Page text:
"Not really.  I'm already 37.  If I'm gonna do this, I should probably start soon," I replied.
"That's not necessary.  You've never had trouble getting pregnant before," he trailed off, sarcastically.
I couldn't dispute what he said, so we just stopped talking about it for awhile.

But the notion continued to present itself, even though my dependency was quite severe.  I knew in my heart that I couldn't carry a baby to full term without using.  I couldn't even stay straight one day.  That harsh reality continued to hit me in waves over and over again, knocking my legs out from under me.  It saddened me to admit that I was out of control.  I didn't want to believe it, but I was drowning.

"Well, what do you think?" I'd inquire of my addiction in an inebriated moment.
"I still hate the baby idea," he'd tell me.  "Don't you remember what your sister said?  'You can barely take care of the kid you have.'"
"But that's not true," I protested.  "Life is so much better than it was."
"Yeah, but Judy had a valid point," my addiction insisted.
"Wait a minute," I reminded him.  "You called her a bitch."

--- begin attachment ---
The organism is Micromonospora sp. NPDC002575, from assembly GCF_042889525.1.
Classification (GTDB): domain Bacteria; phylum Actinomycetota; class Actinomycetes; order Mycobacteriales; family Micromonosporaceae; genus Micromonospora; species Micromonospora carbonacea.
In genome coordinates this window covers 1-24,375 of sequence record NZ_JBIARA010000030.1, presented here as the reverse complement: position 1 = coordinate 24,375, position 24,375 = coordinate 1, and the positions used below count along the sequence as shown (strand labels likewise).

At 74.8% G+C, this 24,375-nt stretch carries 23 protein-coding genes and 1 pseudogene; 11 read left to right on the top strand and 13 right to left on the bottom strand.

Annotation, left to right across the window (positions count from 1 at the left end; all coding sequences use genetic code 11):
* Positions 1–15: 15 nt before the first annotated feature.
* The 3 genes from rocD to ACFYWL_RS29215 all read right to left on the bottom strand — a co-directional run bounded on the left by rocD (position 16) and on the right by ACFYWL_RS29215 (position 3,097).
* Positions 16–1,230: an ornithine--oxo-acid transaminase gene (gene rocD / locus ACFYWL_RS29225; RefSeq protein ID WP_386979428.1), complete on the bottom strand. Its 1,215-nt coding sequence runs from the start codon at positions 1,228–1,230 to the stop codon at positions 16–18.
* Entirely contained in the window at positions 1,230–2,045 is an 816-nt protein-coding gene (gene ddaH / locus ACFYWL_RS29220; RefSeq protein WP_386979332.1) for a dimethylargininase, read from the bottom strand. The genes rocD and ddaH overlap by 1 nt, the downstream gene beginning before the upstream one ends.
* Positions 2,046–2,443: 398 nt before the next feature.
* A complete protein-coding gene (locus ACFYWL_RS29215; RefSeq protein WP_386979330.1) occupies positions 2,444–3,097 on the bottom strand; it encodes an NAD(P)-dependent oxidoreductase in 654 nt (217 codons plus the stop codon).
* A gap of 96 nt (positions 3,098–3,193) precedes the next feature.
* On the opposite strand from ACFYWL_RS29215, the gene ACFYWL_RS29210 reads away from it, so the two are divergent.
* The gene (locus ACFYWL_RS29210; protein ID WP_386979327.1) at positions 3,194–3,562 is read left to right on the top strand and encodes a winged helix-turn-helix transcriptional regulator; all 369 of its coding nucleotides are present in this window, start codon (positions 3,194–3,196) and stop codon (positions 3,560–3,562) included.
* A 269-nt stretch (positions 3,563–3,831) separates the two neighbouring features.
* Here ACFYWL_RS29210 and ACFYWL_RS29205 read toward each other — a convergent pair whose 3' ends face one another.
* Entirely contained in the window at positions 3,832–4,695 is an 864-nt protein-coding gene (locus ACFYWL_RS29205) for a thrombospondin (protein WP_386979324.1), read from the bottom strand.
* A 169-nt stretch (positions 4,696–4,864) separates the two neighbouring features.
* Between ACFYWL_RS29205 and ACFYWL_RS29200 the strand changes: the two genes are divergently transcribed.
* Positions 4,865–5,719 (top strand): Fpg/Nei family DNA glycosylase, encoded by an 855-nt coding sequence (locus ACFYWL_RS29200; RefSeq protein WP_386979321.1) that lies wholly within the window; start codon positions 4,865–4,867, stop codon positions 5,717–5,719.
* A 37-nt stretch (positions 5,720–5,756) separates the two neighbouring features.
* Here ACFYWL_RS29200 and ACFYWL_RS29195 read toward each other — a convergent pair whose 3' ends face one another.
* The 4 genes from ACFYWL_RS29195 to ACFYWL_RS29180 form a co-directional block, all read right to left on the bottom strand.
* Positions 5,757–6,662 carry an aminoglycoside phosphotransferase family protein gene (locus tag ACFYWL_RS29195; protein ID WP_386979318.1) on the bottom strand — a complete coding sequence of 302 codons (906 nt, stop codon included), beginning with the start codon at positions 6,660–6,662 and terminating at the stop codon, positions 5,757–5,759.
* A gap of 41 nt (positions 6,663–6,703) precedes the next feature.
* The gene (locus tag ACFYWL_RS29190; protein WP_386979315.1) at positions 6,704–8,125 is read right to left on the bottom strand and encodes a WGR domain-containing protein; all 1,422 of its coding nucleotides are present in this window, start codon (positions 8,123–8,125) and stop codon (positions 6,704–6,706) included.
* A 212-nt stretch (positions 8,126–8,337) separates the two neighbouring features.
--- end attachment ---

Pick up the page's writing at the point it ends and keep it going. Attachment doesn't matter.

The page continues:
"I know, but I meant it in a good way," he shot back.

Sometimes, my habit just wanted to fight.
"That husband of yours, Daniel?" he asked.
"David," I corrected him.
"Whatever.  He's very controlling.  You're so stupid, you don't even realize it."
"He's supportive and encouraging.  I've never been treated so nicely," I attempted weakly.
"Ha!  He never wants you to have fun," he laughed, for emphasis.
"You know what?" I held my throbbing head in my hands.  "You need to back off.  I can't even remember the last time any of this was fun!"
With considerable softness this time, he offered, "Look, you're just upset.  Take these."  He held out a handful of pills.  "Let me get you something to drink.  You'll feel better."
"Okay," I agreed.  Like always.  There is no arguing with addiction.

*******

I'd love to propose that a strong desire to have a baby was the catalyst for my getting sober, but it wasn't.   I got sober because I just couldn't get high anymore.  I don't know how else to explain what occurred.  I kept hitting it, but something just wasn't working.  I was doing my thing for so long, I truly believed that if I stopped, I might die. And when I considered what life would be like without getting loaded, I couldn't even begin to imagine.  I saw nothing.  It didn't seem like there was anything worth seeing.

*******

During the first year of sobriety, it is strongly suggested that newly recovering addicts not make any big changes.  I found this recommendation endlessly confusing because everything I knew had already changed.  My life was dumped on its ass and nothing looked familiar.  But I did what I was told.  I ate food and slept.  I went to meetings.  I got a sponsor.  I saw a therapist.  Ate.  Slept.  Meetings.  Therapy.  It was difficult and monotonous.  But I didn't pick up a drink or a drug, and my marriage survived.